That’s the ad that Gala would have me place. We discussed it on our long run this morning.

This dog.

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She is breaking my heart. Continue reading WANTED: The Perfect Adopter

Rescue Work Overload & the Difference a little Trust Can Make

Every now and again, the dog-thing gets a bit overwhelming. This weekend was one of those times. It makes me pause and wonder if I’m doing too much, asking too much of my family, my own pets, my own heart.

It’s so easy to anthropomorphize dogs. (I toss that big word out there as if I didn’t have to look up the spelling and be sure I was using it correctly. It means to attribute human characteristics and purposes to inanimate objects, plants, and animals.)

We imagine we know a dog’s motives, emotions. We think we can read its expressions, sense its moods, understand why it responds the way it does, even interpret its feelings. (I’ve been anthropomorphizing Gracie for years — but who knows what really goes through that little head of hers.)

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This week confirmed for me once again that dogs, like people, are mysteries. It is nearly impossible to know another person’s heart, let alone a dog’s, and twice as easy to imagine that we do. We assume based on our own experiences and bias, but in reality we’re wrong as much as we’re blessed with a lucky guess or two.

Yesterday morning, for the first time in weeks, Gala and Darlin’ had a nasty fight. Continue reading Rescue Work Overload & the Difference a little Trust Can Make

Capybara, Hamster, or Darlin’? You decide! (Plus updates on Gala, Punkin, and missing dog, Cindee)

The brown dogs are still here.

Seems like brown dogs are not in style this spring.

I have faith that their families will find them, but the longer they are here the more entrenched they become in our lives. Darlin’ is embarrassingly attached to me. So much so that when I leave, she whines and pines and generally annoys everyone left behind. When I return she is beside herself with happiness circling me and begging for my attention. She needs to find her person soon, so she can aim her endless devotion on the right soul.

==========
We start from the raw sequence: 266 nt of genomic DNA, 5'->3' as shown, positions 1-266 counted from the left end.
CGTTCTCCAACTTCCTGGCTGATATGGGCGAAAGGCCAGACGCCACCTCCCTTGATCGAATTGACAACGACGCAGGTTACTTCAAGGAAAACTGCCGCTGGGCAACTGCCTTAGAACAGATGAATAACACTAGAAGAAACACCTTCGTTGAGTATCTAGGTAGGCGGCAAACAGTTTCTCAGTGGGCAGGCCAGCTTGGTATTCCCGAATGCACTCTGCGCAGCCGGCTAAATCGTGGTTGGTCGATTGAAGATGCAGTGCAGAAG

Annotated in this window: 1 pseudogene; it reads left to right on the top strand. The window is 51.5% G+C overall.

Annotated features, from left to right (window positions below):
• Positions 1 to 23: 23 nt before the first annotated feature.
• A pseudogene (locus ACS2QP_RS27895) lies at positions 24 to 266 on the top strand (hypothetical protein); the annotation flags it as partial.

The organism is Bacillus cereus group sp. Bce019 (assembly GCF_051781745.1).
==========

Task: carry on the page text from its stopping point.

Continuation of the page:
Addie has decided Darlin’ looks like a giant hamster. I asked her why and she said, “She just does. Look at her!” Another OPH foster’s teenage daughter, who was here to help with the puppies, said Darlin’ looks like a capybara.

Thinking of the capybara brought memories of sitting through the videotape (yes, I’m that old) called “Baby Animals” which my preschool age children wore out with their constant viewing. The announcer tells them all about the Capybara. In fact, if it weren’t for that videotape I, like my OPH pal, would have thought she was making up the animal’s existence. I reminded Addie of that video and how she loved the capybara and she had no memory of ever seeing it. One more reminder that my version and her version of her childhood bear no resemblance. But Darlin’ does kind of resemble a capybara, doesn’t she….. Continue reading Capybara, Hamster, or Darlin’? You decide! (Plus updates on Gala, Punkin, and missing dog, Cindee)

Irritation or Grace? You Decide

(Here’s the post originally intended for Tuesday before my world got sideswiped by Crash’s diagnosis.)

One of my favorite mom-writers, Katrina Kennison, writes at length about living intentionally. Saturday morning I read an essay of hers that made the point that we can meet disruptions and disappointments with irritation or grace. She’s right, I thought before embarking on a weekend ironically full of disruptions and disappointments.

I will be the first to confess that my default reaction for years has been irritation, but a funny thing has been happening as I get older, I’m beginning to see that irritation gets me nowhere. And once more, it only makes a situation worse. I feel no better when I’ve handled an inconvenience or annoyance with irritation whether it was caused by strangers, family, dogs, myself, or the universe. I always regret my harsh words or grumpy attitude.

On a much needed date with my husband this weekend, we were enjoying a beer flight at a wonderful restaurant, when our waitress arrived with my salad and promptly dumped a bowl of Caesar dressing down my side. Continue reading Irritation or Grace? You Decide